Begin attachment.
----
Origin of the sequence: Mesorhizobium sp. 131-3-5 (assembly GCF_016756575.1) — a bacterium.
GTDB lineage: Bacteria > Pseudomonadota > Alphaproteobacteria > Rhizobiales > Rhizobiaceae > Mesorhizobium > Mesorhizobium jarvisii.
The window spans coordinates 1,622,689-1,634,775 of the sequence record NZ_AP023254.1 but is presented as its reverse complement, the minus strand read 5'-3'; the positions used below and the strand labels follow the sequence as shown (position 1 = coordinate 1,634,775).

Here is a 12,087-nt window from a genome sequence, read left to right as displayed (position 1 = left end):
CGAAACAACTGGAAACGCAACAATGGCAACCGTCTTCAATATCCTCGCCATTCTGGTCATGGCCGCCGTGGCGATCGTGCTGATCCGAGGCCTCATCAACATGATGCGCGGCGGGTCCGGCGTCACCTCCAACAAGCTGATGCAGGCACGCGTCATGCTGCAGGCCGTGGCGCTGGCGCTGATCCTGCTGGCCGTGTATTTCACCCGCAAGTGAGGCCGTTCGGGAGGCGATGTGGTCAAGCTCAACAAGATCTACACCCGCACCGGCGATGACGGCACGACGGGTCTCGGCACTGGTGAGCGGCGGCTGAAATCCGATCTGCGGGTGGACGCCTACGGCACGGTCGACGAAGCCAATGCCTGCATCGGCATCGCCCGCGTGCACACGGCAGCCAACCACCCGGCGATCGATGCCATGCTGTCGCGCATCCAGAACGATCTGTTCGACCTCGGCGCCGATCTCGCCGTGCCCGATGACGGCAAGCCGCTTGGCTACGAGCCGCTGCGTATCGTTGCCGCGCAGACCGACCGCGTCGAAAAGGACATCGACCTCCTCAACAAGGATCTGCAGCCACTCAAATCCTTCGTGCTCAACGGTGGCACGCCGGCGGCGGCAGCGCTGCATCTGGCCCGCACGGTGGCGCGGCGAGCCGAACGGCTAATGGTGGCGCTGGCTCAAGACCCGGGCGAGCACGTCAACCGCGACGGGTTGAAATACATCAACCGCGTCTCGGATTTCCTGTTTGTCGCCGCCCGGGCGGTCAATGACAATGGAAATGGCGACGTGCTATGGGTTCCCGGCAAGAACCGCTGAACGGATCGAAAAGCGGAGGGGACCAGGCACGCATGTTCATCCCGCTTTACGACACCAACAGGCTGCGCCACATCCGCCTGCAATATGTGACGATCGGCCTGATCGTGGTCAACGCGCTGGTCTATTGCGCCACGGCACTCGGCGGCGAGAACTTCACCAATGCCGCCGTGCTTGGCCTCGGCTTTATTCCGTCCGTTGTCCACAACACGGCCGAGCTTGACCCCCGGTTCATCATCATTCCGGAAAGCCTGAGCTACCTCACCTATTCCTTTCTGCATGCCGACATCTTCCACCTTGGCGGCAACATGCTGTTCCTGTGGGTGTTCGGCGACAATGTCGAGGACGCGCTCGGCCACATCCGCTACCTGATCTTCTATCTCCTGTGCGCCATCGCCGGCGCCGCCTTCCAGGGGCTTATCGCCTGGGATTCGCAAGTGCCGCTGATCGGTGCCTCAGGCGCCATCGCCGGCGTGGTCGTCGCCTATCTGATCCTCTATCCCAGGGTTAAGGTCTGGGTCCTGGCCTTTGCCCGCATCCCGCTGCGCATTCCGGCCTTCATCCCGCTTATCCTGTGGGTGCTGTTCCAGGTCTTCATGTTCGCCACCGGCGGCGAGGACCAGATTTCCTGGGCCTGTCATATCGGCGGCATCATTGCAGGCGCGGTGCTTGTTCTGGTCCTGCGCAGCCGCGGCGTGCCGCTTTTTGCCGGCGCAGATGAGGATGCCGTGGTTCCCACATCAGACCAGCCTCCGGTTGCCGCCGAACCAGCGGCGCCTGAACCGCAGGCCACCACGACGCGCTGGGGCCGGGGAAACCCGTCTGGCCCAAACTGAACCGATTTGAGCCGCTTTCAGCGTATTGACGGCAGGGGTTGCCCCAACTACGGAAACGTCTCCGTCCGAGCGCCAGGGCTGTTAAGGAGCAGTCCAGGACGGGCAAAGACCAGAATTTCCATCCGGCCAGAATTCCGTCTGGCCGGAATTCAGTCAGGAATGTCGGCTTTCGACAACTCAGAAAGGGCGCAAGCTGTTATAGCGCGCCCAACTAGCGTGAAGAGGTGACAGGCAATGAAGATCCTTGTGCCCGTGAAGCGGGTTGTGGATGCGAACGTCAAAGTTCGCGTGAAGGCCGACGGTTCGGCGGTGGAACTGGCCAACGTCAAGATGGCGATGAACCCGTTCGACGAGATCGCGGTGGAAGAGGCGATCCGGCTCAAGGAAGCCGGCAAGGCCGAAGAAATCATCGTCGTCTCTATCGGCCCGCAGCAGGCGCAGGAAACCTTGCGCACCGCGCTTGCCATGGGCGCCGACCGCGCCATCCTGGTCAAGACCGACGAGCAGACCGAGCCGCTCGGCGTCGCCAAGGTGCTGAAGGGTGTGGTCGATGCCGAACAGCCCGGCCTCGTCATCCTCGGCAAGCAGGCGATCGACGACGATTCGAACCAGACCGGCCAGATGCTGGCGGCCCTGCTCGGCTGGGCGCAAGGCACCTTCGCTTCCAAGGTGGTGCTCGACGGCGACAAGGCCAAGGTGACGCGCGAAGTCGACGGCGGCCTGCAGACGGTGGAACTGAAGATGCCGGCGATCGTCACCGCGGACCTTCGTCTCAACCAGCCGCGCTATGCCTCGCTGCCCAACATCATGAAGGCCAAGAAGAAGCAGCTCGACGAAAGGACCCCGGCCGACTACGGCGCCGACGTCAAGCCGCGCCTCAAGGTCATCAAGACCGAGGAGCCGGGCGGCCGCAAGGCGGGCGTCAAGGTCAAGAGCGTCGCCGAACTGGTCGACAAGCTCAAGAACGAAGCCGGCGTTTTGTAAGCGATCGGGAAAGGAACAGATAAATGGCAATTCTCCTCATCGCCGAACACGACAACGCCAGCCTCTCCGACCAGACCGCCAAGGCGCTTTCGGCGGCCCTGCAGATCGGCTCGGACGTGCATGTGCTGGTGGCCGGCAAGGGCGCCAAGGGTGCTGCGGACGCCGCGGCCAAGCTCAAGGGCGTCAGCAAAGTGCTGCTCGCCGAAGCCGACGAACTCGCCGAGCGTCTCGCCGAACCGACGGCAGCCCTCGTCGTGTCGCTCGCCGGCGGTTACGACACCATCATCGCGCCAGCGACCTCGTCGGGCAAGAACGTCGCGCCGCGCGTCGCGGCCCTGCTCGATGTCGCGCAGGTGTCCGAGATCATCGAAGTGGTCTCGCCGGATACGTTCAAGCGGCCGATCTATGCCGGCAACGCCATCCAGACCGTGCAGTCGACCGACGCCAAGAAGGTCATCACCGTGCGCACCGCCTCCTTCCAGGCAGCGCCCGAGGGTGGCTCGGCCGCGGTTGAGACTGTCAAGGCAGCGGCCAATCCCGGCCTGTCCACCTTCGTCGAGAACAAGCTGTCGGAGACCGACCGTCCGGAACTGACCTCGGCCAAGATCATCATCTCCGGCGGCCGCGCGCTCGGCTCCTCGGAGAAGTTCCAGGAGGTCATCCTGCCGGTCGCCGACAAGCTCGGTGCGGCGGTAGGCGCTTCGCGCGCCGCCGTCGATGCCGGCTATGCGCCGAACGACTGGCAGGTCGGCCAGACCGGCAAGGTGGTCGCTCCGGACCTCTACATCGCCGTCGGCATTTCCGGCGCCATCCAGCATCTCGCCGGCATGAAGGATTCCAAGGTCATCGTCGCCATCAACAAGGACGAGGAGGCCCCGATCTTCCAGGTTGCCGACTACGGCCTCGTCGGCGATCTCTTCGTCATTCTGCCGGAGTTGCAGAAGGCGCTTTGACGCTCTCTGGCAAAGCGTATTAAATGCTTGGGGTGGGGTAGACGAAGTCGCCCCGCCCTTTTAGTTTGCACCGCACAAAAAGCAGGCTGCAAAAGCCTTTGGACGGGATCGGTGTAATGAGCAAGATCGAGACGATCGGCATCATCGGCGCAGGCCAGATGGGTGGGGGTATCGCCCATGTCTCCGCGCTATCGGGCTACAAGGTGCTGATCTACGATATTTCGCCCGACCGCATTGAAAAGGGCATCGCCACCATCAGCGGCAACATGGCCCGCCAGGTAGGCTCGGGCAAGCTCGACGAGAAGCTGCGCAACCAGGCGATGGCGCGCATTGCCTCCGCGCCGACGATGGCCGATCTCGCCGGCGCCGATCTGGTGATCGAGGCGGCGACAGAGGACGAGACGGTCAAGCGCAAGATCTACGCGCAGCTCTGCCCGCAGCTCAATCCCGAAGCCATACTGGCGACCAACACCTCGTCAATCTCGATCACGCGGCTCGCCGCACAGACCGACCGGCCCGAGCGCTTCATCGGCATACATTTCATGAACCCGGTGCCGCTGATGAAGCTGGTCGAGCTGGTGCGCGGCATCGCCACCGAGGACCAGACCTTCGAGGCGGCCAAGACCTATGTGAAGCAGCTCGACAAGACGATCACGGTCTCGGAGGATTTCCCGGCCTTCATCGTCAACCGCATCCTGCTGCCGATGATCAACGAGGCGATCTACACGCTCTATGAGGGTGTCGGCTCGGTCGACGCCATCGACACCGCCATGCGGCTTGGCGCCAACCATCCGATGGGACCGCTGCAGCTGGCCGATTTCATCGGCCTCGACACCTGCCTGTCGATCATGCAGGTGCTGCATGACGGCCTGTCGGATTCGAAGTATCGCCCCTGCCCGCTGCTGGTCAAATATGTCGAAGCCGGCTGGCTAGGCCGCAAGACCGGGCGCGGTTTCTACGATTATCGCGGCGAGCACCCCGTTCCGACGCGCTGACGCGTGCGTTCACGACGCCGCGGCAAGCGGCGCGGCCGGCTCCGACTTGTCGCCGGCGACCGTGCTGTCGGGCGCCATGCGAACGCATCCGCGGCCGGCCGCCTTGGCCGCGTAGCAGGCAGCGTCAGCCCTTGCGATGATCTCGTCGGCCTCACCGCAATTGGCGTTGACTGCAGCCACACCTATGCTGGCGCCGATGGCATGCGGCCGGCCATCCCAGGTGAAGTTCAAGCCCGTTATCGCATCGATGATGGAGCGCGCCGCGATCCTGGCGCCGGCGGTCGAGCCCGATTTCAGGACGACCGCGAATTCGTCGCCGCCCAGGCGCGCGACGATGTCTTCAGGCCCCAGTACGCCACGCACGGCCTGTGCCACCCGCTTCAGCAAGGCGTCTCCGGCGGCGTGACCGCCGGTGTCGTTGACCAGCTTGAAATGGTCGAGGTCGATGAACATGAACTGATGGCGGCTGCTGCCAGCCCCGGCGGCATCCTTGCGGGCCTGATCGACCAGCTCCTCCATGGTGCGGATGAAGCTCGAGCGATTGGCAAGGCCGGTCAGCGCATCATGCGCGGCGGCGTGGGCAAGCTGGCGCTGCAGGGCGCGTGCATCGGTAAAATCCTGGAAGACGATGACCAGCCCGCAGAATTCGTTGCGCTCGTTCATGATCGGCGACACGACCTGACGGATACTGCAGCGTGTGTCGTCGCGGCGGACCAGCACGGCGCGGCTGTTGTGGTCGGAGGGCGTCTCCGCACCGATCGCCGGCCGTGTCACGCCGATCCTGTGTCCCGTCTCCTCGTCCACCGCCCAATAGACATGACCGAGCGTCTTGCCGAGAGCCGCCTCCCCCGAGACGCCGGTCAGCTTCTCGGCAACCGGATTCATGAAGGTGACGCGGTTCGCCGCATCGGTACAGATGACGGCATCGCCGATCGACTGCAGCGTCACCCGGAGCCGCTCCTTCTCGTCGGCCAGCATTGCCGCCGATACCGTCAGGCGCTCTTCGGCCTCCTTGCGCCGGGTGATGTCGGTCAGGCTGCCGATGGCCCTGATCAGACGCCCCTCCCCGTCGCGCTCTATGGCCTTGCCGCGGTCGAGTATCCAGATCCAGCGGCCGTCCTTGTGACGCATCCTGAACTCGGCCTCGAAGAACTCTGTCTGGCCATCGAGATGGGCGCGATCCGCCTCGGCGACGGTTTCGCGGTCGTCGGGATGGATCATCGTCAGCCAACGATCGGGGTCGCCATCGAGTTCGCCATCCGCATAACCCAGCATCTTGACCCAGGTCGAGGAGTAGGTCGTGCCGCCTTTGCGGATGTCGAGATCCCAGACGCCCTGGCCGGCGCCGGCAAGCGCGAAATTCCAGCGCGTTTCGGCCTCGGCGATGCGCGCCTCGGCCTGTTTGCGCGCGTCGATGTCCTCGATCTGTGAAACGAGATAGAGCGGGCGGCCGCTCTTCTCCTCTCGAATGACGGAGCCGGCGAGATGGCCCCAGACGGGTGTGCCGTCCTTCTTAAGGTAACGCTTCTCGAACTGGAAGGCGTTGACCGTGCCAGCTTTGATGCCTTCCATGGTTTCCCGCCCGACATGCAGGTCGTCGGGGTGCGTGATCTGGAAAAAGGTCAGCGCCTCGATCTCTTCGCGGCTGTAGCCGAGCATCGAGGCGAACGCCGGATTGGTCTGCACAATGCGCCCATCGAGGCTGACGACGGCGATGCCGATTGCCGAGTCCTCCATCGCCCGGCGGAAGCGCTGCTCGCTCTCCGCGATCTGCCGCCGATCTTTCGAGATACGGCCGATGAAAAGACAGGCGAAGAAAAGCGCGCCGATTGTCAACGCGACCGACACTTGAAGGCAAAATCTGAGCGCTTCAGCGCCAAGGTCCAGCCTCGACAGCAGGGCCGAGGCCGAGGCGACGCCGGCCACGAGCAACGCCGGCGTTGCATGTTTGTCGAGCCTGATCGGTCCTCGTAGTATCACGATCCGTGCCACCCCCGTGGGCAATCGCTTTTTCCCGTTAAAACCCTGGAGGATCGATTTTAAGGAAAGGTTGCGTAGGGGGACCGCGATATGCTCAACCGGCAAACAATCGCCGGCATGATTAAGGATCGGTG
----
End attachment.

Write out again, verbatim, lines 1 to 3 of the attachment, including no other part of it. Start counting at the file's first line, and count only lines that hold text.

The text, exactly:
Origin of the sequence: Mesorhizobium sp. 131-3-5 (assembly GCF_016756575.1) — a bacterium.
GTDB lineage: Bacteria > Pseudomonadota > Alphaproteobacteria > Rhizobiales > Rhizobiaceae > Mesorhizobium > Mesorhizobium jarvisii.
The window spans coordinates 1,622,689-1,634,775 of the sequence record NZ_AP023254.1 but is presented as its reverse complement, the minus strand read 5'-3'; the positions used below and the strand labels follow the sequence as shown (position 1 = coordinate 1,634,775).